Prostitution law plea rejected by Scottish Parliament

Prostitute with client A new law could reduce serious crime associated with the sex trade

A plea to fast-track a law making it an offence to pay for sex has been rejected at Holyrood.

The proposal, by Labour MSP Rhoda Grant, must now go out to consultation, instead of taking a quicker route through the Scottish Parliament.

Ms Grant argued a previous attempt to pass such a law meant the issues had already been aired.

The Scottish Parliament's justice committee rejected the MSP's request, in a vote taken in private.

Ms Grant said that by criminalising those who use prostitutes through her proposed Purchase of Sex Bill, demand for prostitution would be reduced.

A similar proposal in 2010 was opposed by ministers, who feared it would push the sex trade underground.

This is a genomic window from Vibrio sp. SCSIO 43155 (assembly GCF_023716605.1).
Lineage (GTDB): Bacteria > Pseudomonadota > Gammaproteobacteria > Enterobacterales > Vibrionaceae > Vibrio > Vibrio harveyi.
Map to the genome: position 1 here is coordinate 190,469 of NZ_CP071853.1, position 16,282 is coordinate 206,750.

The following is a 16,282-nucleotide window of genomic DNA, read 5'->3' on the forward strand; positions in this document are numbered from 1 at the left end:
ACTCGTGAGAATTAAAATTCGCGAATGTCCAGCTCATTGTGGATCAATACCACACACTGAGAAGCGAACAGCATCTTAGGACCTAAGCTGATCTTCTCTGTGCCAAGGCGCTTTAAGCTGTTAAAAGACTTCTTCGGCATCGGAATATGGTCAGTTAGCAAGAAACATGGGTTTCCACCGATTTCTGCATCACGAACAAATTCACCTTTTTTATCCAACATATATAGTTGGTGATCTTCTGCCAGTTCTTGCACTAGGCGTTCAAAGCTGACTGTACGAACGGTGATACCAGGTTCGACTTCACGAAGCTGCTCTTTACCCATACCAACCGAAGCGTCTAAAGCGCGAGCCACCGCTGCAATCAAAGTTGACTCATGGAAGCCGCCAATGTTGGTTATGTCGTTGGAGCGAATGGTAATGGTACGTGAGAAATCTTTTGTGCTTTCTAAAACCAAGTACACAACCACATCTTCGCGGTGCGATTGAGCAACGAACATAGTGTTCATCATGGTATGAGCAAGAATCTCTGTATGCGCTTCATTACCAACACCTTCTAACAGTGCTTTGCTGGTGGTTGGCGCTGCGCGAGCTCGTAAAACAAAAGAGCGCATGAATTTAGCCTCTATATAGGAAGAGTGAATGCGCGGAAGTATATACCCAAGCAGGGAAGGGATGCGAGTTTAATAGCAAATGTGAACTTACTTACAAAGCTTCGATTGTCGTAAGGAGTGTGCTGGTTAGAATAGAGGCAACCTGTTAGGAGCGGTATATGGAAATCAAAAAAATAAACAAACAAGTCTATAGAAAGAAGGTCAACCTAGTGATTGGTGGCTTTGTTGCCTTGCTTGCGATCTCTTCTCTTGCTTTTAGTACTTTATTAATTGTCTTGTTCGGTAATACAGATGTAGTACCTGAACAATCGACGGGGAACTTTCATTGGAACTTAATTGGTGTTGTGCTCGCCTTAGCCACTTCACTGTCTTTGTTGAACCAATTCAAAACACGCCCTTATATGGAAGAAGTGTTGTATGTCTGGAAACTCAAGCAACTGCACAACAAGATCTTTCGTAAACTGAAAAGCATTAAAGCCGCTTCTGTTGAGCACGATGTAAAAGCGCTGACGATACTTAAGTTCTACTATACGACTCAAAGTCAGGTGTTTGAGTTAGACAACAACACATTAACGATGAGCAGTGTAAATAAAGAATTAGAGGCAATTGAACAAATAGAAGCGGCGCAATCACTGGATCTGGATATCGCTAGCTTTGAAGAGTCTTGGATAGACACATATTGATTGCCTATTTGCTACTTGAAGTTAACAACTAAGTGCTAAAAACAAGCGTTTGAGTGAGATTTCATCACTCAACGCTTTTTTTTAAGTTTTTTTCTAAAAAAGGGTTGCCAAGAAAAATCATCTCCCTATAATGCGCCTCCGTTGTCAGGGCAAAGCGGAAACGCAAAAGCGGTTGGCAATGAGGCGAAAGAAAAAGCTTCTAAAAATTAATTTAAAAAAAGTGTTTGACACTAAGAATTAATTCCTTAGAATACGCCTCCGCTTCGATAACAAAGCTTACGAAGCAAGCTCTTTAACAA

Critics of such legislation believe that making workers in the sex trade less visible to the authorities would place them in greater danger.

Current laws already aim to crack down on soliciting and loitering.

However Janine, who described herself has having formerly worked as a prostitute, said she supported moves to criminalise the men who paid women for sex.

She told BBC Scotland's Call Kaye programme: "I agree that men should be targeted because I worked in a sauna once where the police came in.

"The guys there all just got up an walked out while we all got charged."

Making the argument that her bill needed no public consultation, Ms Grant said: "If you have a consultation and you're influenced by the outcome of that consultation, and that then means you have to go to have a further consultation, you would actually never get anything done."

MSPs on the justice committee did not agree with the request, and the proposals will now have to undergo a period of consultation, as is normal with draft Holyrood legislation.

The committee said it was needed to show all people had been given a clear opportunity to express their view.

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